The new town is called Krasnaya Polyana which apparently means Red Valley, as this was a scene for a particularly bloody battle once!

Since I was up in the mountains I thought I may as well stay, so hung on for the Women’s 7500m Biathlon at the Laura Biathlon Centre. What an amazing sport. My expectations were low, how interesting can long distance skiing be?
Well., throw in a staggered start, shooting with time penalties and a magnificent stadium and it was incredibly exciting!! We had a Brit in it and I think she did as well as expected. But the atmosphere was buzzing which made the event a great one.

I then found myself in the lift with guy who I think might be the a President of Finland!?

Then a decision. 830pm and still am hour to get home. Shall I go to another event: Luge or Ski Jumping, or head back?

I decided to year back down and I end the day now in the Medals Plaza. Sadly I passed Team GB on the way out having just accepted the Bronze fir Slopestyle!

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Day Two…

The sport begins. After Opening Ceremony festivities we woke up late this morning, so making it up to the mountain for the snowboarding was not an option!

Instead we started with Women’s Ice Hockey Heat 1: USA v Finland, in the Shayna Arena. One of the few sports I have chosen to watch before, well men’s anyway, so I had some expectations. Few of them were met! I gave no doubt these women are top class in their sport, but the whole feeling is very different. I am told it is a much more technical game than the men’s, which is hard for a novice like me to spot in the chaos of the game. It is no-contact, which means much less aggressive than the men’s game, so no fights! And generally a calmer experience!

Then we set off for a walk around the park to the next venue. This is was easier said than done. It seems the privilege of our pass assumes that we want to come out of the back entrance and take a car to the next venue. Things are just not set up for us to walk with the peasants!
We did manage, though, by crossing through staff and trade passages, and entered the park.

It is a great space, and having all the roads around the edge makes it very much a park. Each of the stadia is distinct and impressive. Then they have put fencing or marquees just in front, so you never quite get a full view of the building’s splendour. Even the big torch has a refreshment stand just under it!!

Onto Long Track Speed Skating in the Adler Arena. We had been in a car with some Dutch folk on the way in and they assured us that this would be a Dutch sweep. They weren’t wrong, although the way the seeding worked there were three Russians on the leader board until the last four races. Another great venue, spacious and good views all around the track. The crowd started off pretty thin, but when the Russians raced more arrived and again in time for the Dutch.

After a brief nap back at the hotel I headed out again to watch the Figure -Skating at the Iceberg. I was just in time to see our female short piece. Figure Skating is a dubious sport on my book. Again, I don’t question the skill levels or the difficulty, but when the scoring all comes down to subjective scoring it is more of an artistic performance than a sport- discuss!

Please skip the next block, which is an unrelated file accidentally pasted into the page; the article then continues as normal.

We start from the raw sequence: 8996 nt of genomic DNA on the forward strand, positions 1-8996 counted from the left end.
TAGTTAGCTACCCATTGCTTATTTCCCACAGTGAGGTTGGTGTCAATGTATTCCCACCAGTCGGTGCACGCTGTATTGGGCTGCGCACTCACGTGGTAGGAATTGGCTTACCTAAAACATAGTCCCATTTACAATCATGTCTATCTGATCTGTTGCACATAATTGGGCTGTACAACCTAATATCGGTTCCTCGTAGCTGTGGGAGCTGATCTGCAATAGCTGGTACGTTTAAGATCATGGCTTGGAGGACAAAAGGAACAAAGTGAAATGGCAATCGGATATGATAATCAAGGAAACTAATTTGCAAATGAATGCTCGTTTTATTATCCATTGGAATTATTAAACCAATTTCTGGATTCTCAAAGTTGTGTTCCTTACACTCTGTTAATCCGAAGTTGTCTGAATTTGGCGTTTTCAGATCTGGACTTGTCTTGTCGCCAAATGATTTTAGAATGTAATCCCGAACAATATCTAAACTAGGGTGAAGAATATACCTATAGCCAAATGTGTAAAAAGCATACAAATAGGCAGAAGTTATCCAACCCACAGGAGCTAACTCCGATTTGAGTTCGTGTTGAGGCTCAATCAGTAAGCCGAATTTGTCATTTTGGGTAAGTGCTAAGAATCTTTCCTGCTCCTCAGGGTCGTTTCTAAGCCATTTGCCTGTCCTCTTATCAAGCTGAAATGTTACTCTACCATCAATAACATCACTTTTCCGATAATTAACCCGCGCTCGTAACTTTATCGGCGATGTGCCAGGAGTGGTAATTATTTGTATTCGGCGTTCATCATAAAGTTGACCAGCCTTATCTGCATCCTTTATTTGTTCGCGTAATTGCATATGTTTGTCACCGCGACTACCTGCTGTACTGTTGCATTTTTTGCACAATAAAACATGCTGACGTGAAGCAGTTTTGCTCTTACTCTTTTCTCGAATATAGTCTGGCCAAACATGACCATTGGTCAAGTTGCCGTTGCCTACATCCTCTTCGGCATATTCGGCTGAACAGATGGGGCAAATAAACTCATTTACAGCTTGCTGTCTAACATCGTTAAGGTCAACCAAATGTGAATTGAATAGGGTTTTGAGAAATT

I didn’t stay till the end and instead went for a walk around the park to enjoy the evening atmosphere. I wonder if it is just early in the week, but it is not that busy around. The park looks great lit up, though!!

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Day 1…

The expectation is palpable as the Olympics makes the final preparations. As part of my pass I get transport from the hotel to all venues, and it is great to see the drivers having to use a map on thus first day, where they will be fed up of the routes by the end of the month!
I woke to bright sunshine a bit earlier than preferred because Adam, my IOC friend and roommate, had a breakfast meeting.

After breakfast I met up with Adam’s parents and set off to explore the park.
Rather than start in the cars we walked the 15mins to the Olympic Park. The bright sunshine with snow on the mountains made for a pleasant walk round. It was actually warmer than the day I was in London for the summer games!

The stadiums look impressive and the roads, as you would expect for the cost, are good! The only immediate negative is the amount if barriers: everywhere, even once you are in the park. Some of them are to restrict access today because if the Opening Ceremony, but surely not all of them?

I managed to accidentally, yes that is possible with my pass, wander into the Broadcast Centre! An impressive set up and I intend to visit properly later, but a local SIM card was my objective so I headed out. On the way out I bumped into Claire Balding, almost literally!!
We had to be ready for the Opening Ceremony reception quite early, so I came back to the hotel to change into some of the Olympic branded kit we have been given.

My interest in sport has never been high, although I have always enjoyed attending events when I have been. The Opening Ceremony, though, is perhaps the highlight of a games for me. Also you can tell a lot about a country from it’s art, and I think that was true of this. I felt at some points they were trying a bit too hard to be ‘acceptable’ to a Western audience. Just before the televised part they had a Military Police Choir singing ‘Get Lucky’; it just seemed strange.
The atmosphere was interesting. The show was good, but the crowd was not especially enthusiastic. That is until the Russian team appeared! I remember from previous Olympics, but especially London, that we cheer and celebrate everyone- not here, it seems.

I enjoyed the big floating displays, and particularly the ballroom scene from War and Peace. The spinning doves was also effective, I think.
The welcome has been warm and generous by everyone I have met, but I did wonder where the IOC President heard of the Russian’s reputation for hospitality that he mentioned in his speech! I do, however, think he struck a good balance between accepting the effort and welcome the country offers whilst still including some challenging words on some of the political attitudes.

Whilst I admire the desire I find the expectation that a sporting event can bring World Peace is a bit over-reaching, but there is no doubt that there is a unique common peaceful expectation in the air, so it is a good platform to pray that this would extend to the political arena too.

Derek Spain is a guy I met in Vancouver in 2010 where he was a chaplain in the Olympic Village. He published a prayer on his blog for these games, which I think is great.